The road ahead was long and paved with difficulties, as the start was essentially from scratch. Nevertheless, the dream was clear: create timepieces with precision, readability, and operability as pillars while exhibiting Glashütte’s watchmaking traditions.
The A. Lange & Sohne brand has become synonymous with remarkable quality and luxury, even with its humble beginnings. Now a part of the Richemont conglomerate, A. Lange & Sohne still produces and assembles all their timepieces completely in house.
Glashütte Original – Glashutte Made Watches
Glashütte Original’s history is as intricately linked with A. Lange & Sohne as it is complex. What is known today as GO really came to be in 1994, yet the foundation and history traces back to the apprentices in Alfred Lange’s first shop.
By the early 20th century, various movement companies were established in Glashütte to meet the growing watch demand. Post-war, in 1951, eight of the local companies would come together under a state-owned group.
Although weighed down by the political situation, the group would continue thriving and developing its watches. Expressly, the second half of the 20th century saw them improving watch movements, producing new calibers, new complications, and even survive the Quartz crisis.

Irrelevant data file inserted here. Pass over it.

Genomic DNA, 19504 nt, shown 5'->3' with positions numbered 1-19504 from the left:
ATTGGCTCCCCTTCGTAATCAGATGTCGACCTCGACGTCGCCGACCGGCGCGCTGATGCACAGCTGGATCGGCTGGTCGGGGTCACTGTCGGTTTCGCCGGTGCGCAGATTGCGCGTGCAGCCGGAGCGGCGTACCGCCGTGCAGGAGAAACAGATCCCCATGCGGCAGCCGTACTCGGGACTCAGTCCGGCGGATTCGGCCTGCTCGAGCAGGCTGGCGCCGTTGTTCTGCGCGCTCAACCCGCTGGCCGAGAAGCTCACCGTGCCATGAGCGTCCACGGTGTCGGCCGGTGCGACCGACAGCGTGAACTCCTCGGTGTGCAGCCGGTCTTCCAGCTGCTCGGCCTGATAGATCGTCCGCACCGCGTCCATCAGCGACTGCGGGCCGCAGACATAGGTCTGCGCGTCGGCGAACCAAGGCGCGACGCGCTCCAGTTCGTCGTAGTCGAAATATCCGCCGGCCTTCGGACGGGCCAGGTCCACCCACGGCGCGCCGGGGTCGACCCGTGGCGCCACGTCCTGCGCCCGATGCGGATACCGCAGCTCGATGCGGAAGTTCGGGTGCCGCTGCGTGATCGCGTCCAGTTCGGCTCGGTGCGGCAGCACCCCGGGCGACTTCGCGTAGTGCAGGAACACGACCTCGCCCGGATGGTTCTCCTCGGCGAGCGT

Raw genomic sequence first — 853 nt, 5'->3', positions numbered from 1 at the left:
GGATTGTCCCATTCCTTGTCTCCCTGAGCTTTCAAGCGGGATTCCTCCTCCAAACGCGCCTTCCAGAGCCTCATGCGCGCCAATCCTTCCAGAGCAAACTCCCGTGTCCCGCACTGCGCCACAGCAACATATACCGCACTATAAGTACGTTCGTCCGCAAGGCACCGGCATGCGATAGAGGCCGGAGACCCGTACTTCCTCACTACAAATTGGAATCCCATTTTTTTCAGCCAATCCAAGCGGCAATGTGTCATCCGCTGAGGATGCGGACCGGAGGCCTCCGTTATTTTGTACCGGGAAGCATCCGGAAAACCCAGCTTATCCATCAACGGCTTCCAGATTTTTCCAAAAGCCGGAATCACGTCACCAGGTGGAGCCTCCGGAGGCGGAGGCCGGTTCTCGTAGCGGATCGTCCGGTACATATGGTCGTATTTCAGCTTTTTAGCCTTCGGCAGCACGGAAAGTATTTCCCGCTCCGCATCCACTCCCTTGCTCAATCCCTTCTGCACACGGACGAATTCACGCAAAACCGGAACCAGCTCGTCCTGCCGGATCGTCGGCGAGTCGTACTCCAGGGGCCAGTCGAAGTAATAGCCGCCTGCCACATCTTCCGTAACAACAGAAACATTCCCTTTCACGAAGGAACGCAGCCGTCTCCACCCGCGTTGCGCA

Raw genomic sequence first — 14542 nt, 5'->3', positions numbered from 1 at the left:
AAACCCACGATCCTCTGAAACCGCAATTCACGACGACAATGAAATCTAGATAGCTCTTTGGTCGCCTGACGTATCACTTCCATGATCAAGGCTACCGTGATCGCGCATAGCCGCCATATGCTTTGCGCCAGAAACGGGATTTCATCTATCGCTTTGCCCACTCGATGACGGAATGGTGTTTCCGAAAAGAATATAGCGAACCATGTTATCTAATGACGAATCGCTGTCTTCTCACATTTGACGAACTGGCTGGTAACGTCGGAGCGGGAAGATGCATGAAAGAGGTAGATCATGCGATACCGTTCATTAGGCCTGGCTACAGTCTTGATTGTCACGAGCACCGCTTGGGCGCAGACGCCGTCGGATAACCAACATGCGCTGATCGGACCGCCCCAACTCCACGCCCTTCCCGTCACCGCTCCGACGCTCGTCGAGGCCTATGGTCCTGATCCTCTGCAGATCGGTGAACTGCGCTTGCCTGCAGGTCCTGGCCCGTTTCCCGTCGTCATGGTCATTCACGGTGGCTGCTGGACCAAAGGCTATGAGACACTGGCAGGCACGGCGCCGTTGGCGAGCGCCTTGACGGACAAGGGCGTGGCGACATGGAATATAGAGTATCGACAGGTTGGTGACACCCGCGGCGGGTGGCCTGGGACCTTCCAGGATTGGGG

Thereafter, the group would continue manufacturing watches until 1990. It was at this time, after the reunification of Germany, that the parent company would get its modern name, Glashütter Uhrenbetrieb GmbH.
The Glashütte Original brand, officially re-established in 1994, would go on to become part of another watch giant, the Swatch Group. Fortunately, its commercialization has not seen the brands essence diminished. All watches are still designed, constructed, and assembled under their roof and held to Glashütte standards.
Junghans got its start as a clockmaker in the 1860s. The founder, Erhard Junghans, had observed the application of industrialization methods to watchmaking in America and worked to replicate it.
As a matter of fact, he may have even perfected it. Not to be overlooked is the fact that Junghans was the number one clockmaker in the world in 1903.
By 1936, the Junghans brand was designing and producing their own watch movements. During war times, their in-house J88 chronograph movement would become of service to German forces.
Similarly, their chronometers would become equally successful. By 1957, Jugnhans would become the third largest chronometer manufacturer in the world, while also producing the first automatic chronometer movement.